How do you have a conversation that involves historically significant murders, Stan Lee telling convention promoters to back off, Jonathan Silverman’s father, and Taylor Swift? You invite Danny Fingeroth to talk about his latest biography. That’s how!
Danny Fingeroth started working in comics back in the days when superheroes were pretty much the only game in town and he built a career of delivering high quality comics through his writing and editing. He is well remembered for creating the fan-favorite character Darkhawk and a long run writing Dazzler as well has his excellent work editing books like Spectacular Spider-Man, The New Warriors, and more. In recent years, he has produced some excellent books about comics and comics history including A Marvelous Life, The Amazing Story of Stan Lee, the acclaimed biography of Stan Lee.
Jack Ruby: The Many Faces of Oswald’s Assassin is the newest book from Danny Fingeroth and will be released on November 21, 2023. The book explores one of the central figures to a touchstone event in the lives of an entire generation. We spoke with Danny about his motivation for writing such a book and what he discovered in through his writing process. We also managed to squeeze in a word or two about his career in comics and as a prose writer.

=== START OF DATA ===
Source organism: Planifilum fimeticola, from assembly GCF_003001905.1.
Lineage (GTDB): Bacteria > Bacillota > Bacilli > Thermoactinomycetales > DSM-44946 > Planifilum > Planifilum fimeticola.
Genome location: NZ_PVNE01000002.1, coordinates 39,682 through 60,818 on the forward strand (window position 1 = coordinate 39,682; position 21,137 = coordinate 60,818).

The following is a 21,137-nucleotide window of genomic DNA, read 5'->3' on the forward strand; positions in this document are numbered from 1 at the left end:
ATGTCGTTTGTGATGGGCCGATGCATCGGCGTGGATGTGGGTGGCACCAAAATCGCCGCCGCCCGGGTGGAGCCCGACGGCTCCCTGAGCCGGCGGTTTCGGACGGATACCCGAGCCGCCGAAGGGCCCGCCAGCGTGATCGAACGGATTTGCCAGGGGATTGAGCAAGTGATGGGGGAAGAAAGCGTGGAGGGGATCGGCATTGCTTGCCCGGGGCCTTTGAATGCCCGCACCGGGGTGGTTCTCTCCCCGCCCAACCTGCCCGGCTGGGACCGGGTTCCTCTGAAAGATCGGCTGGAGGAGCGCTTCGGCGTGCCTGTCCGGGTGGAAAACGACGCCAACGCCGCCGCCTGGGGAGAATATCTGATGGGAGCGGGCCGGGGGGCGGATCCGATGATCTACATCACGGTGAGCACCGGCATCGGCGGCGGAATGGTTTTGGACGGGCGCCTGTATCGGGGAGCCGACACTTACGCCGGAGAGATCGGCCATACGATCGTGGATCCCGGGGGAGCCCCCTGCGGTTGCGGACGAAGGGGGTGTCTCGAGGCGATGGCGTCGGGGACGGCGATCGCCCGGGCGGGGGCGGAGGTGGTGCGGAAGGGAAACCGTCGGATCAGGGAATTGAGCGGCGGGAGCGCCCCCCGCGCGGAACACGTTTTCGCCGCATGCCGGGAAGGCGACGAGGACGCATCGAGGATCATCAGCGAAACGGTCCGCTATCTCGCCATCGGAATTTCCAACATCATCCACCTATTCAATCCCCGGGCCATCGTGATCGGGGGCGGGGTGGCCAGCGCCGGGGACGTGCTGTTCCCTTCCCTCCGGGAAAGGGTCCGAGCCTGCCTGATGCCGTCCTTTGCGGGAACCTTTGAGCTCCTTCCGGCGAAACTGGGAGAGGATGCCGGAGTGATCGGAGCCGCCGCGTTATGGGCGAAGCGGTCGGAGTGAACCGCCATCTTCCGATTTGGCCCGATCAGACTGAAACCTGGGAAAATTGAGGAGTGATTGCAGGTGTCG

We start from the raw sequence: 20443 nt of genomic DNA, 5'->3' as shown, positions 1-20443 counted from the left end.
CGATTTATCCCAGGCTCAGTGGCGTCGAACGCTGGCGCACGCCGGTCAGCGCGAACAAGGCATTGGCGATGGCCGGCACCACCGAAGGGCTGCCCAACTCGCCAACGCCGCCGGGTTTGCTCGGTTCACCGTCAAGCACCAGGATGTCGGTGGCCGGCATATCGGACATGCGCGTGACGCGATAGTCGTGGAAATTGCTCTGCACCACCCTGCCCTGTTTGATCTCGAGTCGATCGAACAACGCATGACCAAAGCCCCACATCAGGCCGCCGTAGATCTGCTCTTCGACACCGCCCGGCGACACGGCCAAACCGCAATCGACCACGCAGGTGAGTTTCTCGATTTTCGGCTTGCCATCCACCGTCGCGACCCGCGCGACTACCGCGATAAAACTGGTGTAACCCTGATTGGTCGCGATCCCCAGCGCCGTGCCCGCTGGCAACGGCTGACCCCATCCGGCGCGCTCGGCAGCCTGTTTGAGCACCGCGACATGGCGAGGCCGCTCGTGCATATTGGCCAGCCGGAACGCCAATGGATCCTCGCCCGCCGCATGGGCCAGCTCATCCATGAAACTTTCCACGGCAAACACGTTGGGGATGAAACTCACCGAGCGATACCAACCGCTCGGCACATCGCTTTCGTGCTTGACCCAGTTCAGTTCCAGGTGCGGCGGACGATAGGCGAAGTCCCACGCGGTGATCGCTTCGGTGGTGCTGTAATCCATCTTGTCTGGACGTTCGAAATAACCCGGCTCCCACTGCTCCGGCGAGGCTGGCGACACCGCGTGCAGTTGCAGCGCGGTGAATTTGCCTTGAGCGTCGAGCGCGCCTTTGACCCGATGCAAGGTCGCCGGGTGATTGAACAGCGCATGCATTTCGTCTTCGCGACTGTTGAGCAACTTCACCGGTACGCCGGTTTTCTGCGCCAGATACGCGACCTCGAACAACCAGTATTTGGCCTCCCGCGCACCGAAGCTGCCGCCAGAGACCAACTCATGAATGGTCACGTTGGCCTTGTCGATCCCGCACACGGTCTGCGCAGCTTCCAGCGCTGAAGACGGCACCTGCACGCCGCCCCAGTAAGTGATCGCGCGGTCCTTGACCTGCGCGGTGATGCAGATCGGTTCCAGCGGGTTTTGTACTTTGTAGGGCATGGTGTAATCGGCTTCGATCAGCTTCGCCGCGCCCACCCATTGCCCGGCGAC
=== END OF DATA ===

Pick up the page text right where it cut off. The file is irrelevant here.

The entire interview is on our YouTube channel and streamable below:
The solicitation for the Jack Ruby is below and the book is available for preorder now on Amazon:
Jack Ruby changed history with one bold, violent action: killing accused presidential assassin Lee Harvey Oswald on live TV two days after the November 22, 1963, murder of President John F. Kennedy. But who was Jack Ruby—and how did he come to be in that spot on that day?
As we approach the sixtieth anniversaries of the murders of Kennedy and Oswald, Jack Ruby’s motives are as maddeningly ambiguous today as they were the day that he pulled the trigger.
The fascinating yet frustrating thing about Ruby is that there is evidence to paint him as at least two different people. Much of his life story points to him as bumbling, vain, violent, and neurotic; a product of the grinding poverty of Chicago’s Jewish ghetto; a man barely able to make a living or sustain a relationship with anyone besides his dogs.
By the same token, evidence exists of Jack Ruby as cagey and competent, perhaps not a mastermind, but a useful pawn of the Mob and of both the police and the FBI; someone capable of running numerous legal, illegal, and semi-legal enterprises, including smuggling arms and vehicles to both sides in the Cuban revolution; someone capable of acting as middleman in bribery schemes to have imprisoned Mob figures set free.
Cultural historian Danny Fingeroth’s research includes a new, in-depth interview with Rabbi Hillel Silverman, the legendary Dallas clergyman who visited Ruby regularly in prison and who was witness to Ruby’s descent into madness. Fingeroth also conducted interviews with Ruby family members and associates. The book’s findings will catapult you into a trip through a house of historical mirrors.
At its end, perhaps Jack Ruby’s assault on history will begin to make sense. And perhaps we will understand how Oswald’s assassin led us to the world we live in today.